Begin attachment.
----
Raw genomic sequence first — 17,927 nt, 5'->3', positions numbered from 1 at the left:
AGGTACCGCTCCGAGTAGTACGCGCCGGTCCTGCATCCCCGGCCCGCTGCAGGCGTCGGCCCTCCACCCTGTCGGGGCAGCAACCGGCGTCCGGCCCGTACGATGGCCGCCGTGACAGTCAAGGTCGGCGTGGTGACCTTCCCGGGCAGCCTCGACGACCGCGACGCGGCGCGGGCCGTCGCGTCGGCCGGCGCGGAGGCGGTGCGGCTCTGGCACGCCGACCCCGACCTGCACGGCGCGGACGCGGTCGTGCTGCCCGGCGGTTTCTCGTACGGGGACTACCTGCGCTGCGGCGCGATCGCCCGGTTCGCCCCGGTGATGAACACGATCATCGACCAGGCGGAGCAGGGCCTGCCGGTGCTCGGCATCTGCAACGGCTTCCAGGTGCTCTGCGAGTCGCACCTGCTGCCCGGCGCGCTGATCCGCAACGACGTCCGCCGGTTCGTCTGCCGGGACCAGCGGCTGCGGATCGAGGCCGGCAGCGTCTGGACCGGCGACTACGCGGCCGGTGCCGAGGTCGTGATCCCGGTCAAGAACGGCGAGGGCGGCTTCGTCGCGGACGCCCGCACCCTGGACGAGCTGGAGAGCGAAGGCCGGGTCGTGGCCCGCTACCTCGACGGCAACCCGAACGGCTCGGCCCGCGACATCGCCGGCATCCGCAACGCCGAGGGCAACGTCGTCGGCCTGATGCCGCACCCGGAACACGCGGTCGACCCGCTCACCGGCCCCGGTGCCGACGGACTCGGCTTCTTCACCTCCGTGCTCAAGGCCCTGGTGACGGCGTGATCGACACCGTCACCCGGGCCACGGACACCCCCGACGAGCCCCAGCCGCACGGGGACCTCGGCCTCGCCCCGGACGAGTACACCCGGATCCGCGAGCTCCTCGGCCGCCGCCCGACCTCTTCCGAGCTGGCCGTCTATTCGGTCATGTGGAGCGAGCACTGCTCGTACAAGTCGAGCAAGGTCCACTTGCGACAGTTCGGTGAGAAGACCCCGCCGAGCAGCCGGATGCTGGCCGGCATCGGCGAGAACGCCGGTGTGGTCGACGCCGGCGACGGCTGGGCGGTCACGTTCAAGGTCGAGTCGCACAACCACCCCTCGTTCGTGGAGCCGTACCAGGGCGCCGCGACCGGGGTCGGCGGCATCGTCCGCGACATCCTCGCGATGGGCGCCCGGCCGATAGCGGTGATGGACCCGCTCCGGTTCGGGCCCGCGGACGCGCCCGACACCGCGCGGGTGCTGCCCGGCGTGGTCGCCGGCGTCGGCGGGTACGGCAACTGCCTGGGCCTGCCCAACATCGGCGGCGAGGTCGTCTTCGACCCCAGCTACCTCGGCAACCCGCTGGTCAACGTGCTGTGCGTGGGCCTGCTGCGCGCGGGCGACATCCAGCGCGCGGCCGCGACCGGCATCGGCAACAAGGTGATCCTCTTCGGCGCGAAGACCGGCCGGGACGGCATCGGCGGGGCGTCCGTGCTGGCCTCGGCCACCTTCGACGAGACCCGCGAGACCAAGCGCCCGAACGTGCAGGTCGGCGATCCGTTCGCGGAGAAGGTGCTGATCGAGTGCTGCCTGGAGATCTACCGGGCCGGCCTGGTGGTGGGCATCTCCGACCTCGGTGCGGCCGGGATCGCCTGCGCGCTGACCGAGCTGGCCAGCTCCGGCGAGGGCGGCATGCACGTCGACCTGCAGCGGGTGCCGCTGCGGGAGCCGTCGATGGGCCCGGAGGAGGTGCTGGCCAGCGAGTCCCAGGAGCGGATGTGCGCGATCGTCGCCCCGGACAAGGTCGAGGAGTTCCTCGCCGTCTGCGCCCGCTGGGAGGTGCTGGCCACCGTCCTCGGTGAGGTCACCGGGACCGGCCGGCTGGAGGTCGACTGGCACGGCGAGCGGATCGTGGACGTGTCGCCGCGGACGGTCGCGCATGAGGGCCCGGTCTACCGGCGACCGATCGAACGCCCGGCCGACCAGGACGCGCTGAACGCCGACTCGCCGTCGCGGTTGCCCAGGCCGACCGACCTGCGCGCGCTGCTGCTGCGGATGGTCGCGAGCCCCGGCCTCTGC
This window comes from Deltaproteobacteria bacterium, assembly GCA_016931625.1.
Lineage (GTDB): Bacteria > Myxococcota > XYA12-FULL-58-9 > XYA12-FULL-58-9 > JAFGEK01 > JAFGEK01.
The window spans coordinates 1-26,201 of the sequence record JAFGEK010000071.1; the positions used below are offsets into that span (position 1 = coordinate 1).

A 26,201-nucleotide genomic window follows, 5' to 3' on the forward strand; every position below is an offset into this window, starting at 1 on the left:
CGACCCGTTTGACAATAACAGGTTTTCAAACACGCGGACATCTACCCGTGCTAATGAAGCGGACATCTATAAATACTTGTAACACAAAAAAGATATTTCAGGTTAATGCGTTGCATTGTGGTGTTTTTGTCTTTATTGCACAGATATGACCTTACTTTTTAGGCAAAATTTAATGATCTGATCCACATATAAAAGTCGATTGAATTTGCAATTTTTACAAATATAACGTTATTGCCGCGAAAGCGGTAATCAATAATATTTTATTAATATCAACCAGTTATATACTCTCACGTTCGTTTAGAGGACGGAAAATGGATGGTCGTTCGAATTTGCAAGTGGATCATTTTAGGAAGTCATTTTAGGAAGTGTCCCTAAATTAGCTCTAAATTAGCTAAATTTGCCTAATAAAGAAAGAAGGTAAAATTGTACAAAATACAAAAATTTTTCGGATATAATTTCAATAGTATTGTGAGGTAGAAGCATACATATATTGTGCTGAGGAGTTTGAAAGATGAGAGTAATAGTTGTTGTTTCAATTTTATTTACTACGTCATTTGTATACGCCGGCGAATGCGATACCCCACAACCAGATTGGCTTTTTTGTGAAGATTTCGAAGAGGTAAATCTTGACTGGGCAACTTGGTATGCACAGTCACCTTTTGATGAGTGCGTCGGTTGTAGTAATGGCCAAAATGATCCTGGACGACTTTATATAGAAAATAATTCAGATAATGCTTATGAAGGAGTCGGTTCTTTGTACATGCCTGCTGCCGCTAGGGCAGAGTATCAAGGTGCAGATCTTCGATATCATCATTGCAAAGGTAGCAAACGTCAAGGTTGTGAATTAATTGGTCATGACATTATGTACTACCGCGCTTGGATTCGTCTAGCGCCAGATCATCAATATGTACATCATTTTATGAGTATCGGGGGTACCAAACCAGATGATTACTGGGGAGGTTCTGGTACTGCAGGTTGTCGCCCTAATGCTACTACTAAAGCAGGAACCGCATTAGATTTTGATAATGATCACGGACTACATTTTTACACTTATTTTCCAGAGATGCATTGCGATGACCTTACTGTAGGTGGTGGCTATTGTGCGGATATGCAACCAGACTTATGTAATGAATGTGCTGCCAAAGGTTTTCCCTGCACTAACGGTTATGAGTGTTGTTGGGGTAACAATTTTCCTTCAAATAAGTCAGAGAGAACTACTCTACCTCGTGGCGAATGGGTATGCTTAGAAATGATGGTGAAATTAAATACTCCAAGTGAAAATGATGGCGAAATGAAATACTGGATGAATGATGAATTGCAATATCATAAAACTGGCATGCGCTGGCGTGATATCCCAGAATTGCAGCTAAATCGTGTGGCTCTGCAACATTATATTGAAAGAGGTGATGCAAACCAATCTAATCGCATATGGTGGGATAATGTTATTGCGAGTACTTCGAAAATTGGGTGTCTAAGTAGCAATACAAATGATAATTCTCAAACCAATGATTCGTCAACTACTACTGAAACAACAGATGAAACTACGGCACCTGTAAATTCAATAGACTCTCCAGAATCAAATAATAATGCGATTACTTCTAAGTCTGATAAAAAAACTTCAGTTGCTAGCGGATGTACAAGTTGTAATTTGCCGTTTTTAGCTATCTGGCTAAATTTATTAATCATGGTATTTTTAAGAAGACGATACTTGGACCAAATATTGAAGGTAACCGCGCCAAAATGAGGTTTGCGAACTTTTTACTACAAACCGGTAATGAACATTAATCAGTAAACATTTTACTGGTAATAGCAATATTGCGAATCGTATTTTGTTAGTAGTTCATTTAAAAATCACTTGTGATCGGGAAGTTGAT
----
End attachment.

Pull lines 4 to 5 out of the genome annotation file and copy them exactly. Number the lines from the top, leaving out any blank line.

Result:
Lineage (GTDB): Bacteria > Myxococcota > XYA12-FULL-58-9 > XYA12-FULL-58-9 > JAFGEK01 > JAFGEK01.
The window spans coordinates 1-26,201 of the sequence record JAFGEK010000071.1; the positions used below are offsets into that span (position 1 = coordinate 1).